News Release: Mosquito Activity And Surveillance Update
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For Immediate Release
Friday, September 27, 2019 | Windsor, ON
Although mosquitoes are considered a summer pest, it is important to remember that they also thrive in the fall. The Windsor-Essex County Health Unit’s (WECHU) mosquito surveillance and larviciding programs will continue into the fall months until the temperature officially changes for the season.
Recently collected data from our routine mosquito surveillance program identified a single adult Aedes aegypti mosquito in the City of Windsor. The Aedes aegypti mosquito is a tropical mosquito that is part of the Aedes species. It is capable of transmitting several viruses, including Zika, dengue, chikungunya, and yellow fever. These mosquitoes are small and have a black and white pattern on their legs and other parts of the body. The mosquito has tested negative for any vector borne diseases. Since the original discovery of the Aedes species in 2016, the WECHU has worked closely with the Ministry of Health, Public Health Ontario, and the Public Health Agency of Canada to enhance the local surveillance program to capture and identify invasive mosquito species.
Eastern Equine Encephalitis (EEE), another mosquito born disease, has recently caused human and animal cases in Michigan. EEE is a rare but potentially fatal illness spread by a number of mosquito species that have been identified in our region. The virus is spread from mosquitoes feeding on infected birds before biting humans. Currently there have been no reported human or animal cases of EEE in Windsor and Essex County. As a precaution, the WECHU is testing for EEE virus in mosquitoes collected through the routine surveillance program and will inform the public of any positive findings.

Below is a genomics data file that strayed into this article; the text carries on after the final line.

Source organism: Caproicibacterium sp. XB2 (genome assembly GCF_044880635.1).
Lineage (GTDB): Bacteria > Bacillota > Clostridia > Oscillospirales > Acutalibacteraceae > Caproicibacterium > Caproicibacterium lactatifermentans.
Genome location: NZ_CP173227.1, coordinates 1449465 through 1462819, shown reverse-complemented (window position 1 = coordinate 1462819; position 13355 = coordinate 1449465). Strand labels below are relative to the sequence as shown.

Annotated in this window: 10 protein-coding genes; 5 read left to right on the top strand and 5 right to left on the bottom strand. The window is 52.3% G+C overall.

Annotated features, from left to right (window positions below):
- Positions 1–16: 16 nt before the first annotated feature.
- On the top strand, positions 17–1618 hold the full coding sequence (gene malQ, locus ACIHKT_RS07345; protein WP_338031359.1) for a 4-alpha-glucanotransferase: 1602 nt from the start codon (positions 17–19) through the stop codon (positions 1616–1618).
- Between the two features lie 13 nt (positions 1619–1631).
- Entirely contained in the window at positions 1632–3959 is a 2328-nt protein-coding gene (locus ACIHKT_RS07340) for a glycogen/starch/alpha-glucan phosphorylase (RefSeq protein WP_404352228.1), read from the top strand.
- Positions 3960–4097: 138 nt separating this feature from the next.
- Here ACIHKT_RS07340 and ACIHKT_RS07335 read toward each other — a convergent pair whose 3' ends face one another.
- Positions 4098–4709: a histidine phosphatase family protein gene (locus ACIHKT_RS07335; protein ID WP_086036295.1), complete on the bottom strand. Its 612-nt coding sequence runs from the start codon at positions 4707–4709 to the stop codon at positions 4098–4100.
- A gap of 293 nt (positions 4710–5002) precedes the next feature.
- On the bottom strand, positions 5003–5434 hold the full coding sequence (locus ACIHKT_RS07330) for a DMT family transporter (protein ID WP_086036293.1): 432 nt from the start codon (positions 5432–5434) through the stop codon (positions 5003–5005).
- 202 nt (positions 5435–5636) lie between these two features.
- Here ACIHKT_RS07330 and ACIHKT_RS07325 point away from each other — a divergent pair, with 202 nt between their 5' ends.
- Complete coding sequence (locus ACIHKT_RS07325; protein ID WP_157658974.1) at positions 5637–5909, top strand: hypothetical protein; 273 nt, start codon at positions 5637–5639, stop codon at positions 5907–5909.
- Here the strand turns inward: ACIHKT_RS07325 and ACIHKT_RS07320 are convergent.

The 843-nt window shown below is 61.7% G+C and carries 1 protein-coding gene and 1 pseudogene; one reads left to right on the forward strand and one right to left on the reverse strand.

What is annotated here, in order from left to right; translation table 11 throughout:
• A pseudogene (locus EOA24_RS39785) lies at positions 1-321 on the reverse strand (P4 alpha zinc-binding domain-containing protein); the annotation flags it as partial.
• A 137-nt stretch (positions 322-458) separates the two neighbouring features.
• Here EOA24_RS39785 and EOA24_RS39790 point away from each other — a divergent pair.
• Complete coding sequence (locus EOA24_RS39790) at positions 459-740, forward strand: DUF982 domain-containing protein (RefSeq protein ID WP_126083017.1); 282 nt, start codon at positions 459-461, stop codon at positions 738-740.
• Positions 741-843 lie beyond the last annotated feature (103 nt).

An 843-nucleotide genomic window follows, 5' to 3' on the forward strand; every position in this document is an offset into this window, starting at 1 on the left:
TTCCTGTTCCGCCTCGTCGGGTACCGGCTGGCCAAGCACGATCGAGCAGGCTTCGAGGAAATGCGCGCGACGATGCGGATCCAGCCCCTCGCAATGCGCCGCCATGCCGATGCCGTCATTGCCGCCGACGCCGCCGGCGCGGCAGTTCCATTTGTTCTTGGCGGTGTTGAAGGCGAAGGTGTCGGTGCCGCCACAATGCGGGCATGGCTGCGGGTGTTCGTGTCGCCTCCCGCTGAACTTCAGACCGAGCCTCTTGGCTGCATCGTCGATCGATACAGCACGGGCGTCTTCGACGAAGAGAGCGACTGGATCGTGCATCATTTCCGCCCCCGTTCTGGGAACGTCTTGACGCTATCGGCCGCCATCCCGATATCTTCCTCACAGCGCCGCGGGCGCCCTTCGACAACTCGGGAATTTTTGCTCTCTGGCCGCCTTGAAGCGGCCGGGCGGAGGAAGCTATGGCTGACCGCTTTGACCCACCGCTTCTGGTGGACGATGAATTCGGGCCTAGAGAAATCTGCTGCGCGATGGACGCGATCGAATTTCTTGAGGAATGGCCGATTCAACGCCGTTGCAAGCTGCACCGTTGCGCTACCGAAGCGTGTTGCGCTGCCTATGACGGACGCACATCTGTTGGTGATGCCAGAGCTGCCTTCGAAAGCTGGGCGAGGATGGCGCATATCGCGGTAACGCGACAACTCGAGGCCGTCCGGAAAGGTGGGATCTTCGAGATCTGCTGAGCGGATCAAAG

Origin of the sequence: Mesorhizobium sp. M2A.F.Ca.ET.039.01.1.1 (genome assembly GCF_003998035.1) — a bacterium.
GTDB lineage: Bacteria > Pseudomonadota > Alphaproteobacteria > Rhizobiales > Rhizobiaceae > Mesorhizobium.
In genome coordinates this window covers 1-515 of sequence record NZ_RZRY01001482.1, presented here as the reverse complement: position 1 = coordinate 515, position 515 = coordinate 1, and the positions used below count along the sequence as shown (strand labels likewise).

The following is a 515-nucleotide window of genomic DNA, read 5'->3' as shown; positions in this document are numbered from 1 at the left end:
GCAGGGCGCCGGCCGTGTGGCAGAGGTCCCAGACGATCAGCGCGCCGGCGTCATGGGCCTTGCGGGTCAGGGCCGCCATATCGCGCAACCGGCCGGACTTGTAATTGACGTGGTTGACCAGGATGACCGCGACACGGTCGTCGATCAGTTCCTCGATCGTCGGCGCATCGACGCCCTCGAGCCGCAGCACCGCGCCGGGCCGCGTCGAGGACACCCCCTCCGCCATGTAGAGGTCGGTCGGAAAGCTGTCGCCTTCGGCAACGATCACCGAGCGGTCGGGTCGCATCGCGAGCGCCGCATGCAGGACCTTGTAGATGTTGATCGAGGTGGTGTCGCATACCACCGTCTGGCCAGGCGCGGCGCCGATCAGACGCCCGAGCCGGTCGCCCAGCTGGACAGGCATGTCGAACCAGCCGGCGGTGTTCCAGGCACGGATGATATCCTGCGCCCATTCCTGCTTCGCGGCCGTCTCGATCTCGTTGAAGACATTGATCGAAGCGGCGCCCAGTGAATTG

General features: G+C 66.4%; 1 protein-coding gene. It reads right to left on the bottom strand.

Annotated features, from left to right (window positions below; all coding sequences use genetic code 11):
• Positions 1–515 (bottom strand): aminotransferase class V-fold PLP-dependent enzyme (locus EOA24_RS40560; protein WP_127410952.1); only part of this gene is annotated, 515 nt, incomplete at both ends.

“The ongoing information we learn through our mosquito surveillance efforts are an important reminder to everyone that we should continue to protect ourselves and our families from mosquito bites. Until the first freeze hits, we are still at risk for mosquito bites and it is important that everyone take steps to avoid being bitten,” said Dr. Ahmed, Medical Officer of Health, the WECHU.
Here are some simple tips to help protect from mosquito bites:
- Remove any standing water in places such bird baths, buckets, old tires, pet water dishes and gutters around your property. Mosquitoes can breed in containers as small as a bottle cap.
- Wear long-sleeved shirts, long pants, and a hat when outdoors. Light-coloured clothing is best as mosquitoes tend to be attracted to dark colours.
- Use insect repellents that contain DEET, Icaridin, or other approved ingredients on clothing as well as exposed skin. Always read and follow label directions.
- Make sure that door and window screens fit securely and are free of holes.
For more information on mosquito safety, please visit the Health Unit’s web page. Call 311 or your local by-law enforcement for standing water observed in your community.
Windsor-Essex County Health Unit
519-258-2146 ext. 6397 (NEWS)